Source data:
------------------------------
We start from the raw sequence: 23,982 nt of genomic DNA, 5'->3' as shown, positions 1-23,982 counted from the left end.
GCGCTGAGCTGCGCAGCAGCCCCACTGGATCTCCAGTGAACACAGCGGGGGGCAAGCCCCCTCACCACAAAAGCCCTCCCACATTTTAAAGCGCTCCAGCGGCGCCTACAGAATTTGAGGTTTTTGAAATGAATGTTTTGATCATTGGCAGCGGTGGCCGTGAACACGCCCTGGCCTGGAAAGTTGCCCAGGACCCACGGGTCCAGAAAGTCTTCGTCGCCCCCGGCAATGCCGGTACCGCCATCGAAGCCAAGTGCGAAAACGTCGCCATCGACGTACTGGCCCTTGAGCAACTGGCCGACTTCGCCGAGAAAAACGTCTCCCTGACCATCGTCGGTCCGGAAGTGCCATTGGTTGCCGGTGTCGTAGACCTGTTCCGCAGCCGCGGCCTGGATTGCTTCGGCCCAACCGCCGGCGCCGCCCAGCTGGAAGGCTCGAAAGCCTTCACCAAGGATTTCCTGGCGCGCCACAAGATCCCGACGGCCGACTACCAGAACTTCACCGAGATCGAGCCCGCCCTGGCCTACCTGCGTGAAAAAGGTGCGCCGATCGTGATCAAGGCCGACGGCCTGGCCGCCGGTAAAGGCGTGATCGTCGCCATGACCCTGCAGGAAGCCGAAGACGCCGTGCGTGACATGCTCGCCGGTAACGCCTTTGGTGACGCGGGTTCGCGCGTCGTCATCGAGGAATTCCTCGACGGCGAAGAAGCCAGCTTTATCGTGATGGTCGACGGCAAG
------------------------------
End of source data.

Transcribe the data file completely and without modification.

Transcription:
We start from the raw sequence: 23,982 nt of genomic DNA, 5'->3' as shown, positions 1-23,982 counted from the left end.
GCGCTGAGCTGCGCAGCAGCCCCACTGGATCTCCAGTGAACACAGCGGGGGGCAAGCCCCCTCACCACAAAAGCCCTCCCACATTTTAAAGCGCTCCAGCGGCGCCTACAGAATTTGAGGTTTTTGAAATGAATGTTTTGATCATTGGCAGCGGTGGCCGTGAACACGCCCTGGCCTGGAAAGTTGCCCAGGACCCACGGGTCCAGAAAGTCTTCGTCGCCCCCGGCAATGCCGGTACCGCCATCGAAGCCAAGTGCGAAAACGTCGCCATCGACGTACTGGCCCTTGAGCAACTGGCCGACTTCGCCGAGAAAAACGTCTCCCTGACCATCGTCGGTCCGGAAGTGCCATTGGTTGCCGGTGTCGTAGACCTGTTCCGCAGCCGCGGCCTGGATTGCTTCGGCCCAACCGCCGGCGCCGCCCAGCTGGAAGGCTCGAAAGCCTTCACCAAGGATTTCCTGGCGCGCCACAAGATCCCGACGGCCGACTACCAGAACTTCACCGAGATCGAGCCCGCCCTGGCCTACCTGCGTGAAAAAGGTGCGCCGATCGTGATCAAGGCCGACGGCCTGGCCGCCGGTAAAGGCGTGATCGTCGCCATGACCCTGCAGGAAGCCGAAGACGCCGTGCGTGACATGCTCGCCGGTAACGCCTTTGGTGACGCGGGTTCGCGCGTCGTCATCGAGGAATTCCTCGACGGCGAAGAAGCCAGCTTTATCGTGATGGTCGACGGCAAG